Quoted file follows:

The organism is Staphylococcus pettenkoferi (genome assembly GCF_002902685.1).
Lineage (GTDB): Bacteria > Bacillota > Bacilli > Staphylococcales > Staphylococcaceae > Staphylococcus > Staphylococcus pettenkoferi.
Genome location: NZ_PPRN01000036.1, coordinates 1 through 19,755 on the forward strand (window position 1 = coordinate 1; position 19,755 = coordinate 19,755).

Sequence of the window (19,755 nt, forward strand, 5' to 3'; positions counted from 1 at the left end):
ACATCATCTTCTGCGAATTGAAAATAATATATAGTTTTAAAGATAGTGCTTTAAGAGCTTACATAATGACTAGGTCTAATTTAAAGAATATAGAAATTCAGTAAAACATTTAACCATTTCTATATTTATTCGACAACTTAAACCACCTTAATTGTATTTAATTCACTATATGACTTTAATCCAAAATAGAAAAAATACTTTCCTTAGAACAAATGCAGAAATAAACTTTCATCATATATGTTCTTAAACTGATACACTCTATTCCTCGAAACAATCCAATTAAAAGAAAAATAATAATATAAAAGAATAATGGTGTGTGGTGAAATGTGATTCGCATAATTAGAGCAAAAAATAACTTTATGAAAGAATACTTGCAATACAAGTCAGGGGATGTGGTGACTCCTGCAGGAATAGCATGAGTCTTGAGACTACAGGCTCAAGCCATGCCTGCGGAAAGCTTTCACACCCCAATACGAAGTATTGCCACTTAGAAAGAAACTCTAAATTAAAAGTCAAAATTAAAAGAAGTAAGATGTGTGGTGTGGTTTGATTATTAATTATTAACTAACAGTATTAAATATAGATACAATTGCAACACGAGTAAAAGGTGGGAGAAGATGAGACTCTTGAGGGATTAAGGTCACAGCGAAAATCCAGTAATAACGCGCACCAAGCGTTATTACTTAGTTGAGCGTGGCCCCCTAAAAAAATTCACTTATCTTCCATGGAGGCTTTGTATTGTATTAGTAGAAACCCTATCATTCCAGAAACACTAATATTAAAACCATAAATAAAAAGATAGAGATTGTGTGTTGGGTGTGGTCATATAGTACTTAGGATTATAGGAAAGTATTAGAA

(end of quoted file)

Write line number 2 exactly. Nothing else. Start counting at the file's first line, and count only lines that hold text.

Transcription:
Lineage (GTDB): Bacteria > Bacillota > Bacilli > Staphylococcales > Staphylococcaceae > Staphylococcus > Staphylococcus pettenkoferi.